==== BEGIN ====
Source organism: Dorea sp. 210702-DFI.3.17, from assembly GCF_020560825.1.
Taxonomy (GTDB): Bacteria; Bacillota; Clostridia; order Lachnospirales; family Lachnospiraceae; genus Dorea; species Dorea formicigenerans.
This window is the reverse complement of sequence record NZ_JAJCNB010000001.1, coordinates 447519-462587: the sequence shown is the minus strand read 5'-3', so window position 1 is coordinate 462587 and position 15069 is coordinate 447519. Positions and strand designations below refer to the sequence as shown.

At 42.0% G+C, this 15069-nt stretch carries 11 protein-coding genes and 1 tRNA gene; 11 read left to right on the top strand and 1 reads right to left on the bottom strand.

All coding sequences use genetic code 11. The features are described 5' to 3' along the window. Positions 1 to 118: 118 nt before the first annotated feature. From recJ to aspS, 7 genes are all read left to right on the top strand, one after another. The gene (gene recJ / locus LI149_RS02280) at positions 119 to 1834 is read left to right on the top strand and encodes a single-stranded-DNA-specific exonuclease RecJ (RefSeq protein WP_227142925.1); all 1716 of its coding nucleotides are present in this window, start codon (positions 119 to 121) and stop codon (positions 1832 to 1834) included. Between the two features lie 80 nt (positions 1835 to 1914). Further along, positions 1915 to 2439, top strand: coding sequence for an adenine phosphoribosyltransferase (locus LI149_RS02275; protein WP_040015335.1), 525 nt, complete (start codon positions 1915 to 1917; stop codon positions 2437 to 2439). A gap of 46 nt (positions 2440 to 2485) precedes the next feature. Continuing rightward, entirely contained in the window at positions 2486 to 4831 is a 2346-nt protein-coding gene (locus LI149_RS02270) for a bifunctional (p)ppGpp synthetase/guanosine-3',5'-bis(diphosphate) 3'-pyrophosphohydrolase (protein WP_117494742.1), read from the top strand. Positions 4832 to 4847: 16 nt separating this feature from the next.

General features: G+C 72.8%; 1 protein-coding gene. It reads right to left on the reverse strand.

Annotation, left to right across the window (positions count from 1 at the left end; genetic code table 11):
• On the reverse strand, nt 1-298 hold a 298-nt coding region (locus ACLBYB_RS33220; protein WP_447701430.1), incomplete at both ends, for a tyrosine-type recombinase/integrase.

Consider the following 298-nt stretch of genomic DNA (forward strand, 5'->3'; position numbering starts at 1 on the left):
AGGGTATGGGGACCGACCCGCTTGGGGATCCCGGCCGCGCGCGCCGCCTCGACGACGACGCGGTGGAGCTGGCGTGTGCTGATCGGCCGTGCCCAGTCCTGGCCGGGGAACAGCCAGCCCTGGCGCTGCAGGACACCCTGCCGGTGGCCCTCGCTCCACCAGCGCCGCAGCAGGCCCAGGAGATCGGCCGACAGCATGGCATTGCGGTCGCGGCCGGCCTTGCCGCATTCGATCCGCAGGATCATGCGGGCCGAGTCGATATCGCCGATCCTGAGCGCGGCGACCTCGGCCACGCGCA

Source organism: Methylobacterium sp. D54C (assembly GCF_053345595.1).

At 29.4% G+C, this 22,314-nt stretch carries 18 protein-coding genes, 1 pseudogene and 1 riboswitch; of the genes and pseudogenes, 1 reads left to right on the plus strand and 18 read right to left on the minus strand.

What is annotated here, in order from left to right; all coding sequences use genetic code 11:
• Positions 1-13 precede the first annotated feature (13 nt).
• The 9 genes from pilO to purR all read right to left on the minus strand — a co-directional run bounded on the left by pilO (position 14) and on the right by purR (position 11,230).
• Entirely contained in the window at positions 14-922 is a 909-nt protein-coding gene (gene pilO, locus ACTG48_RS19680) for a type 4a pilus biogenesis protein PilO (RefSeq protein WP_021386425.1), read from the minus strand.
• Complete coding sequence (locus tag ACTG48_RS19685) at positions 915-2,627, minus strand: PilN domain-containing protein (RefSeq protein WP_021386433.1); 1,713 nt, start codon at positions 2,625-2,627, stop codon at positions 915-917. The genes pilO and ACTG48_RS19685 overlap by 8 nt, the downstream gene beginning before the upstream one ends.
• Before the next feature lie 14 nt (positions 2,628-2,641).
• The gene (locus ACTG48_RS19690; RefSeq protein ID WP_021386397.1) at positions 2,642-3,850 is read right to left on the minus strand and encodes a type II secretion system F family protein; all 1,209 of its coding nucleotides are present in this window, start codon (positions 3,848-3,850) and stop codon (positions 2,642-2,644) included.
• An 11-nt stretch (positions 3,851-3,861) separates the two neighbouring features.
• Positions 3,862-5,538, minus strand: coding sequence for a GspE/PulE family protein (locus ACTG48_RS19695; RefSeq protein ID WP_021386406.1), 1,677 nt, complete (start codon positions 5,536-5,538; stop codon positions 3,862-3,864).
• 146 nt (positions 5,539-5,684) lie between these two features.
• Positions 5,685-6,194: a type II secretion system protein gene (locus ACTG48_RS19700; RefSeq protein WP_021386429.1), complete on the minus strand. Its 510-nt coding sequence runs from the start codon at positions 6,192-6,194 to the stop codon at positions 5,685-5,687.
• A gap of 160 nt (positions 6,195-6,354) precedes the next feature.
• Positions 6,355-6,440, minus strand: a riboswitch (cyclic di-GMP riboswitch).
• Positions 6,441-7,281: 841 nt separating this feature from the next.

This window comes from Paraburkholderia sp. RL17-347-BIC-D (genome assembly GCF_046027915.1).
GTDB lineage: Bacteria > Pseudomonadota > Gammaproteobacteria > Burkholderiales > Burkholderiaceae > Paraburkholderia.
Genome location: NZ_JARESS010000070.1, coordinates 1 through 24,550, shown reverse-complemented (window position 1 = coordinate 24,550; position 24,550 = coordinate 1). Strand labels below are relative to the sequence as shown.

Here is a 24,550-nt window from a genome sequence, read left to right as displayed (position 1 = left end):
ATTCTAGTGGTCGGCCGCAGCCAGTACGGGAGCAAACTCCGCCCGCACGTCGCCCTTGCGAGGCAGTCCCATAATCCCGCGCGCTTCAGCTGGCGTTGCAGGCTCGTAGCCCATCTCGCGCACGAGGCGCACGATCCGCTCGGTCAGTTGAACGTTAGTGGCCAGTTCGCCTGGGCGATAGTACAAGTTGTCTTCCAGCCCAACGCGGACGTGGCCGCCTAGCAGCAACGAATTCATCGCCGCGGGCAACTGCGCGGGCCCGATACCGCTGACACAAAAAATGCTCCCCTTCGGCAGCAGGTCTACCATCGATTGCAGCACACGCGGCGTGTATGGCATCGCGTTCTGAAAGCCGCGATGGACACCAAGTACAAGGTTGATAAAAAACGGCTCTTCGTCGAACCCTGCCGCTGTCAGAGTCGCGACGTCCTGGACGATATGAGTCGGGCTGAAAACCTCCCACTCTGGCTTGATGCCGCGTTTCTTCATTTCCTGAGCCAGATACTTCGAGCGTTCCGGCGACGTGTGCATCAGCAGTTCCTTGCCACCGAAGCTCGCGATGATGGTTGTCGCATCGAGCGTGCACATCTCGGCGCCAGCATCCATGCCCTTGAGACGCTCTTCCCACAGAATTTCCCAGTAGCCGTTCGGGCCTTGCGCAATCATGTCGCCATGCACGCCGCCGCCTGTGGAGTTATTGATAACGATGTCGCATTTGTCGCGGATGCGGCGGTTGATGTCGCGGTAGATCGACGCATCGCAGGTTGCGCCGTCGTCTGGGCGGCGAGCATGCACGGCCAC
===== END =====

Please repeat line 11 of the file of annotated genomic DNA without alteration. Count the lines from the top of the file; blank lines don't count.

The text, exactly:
Source organism: Methylobacterium sp. D54C (assembly GCF_053345595.1).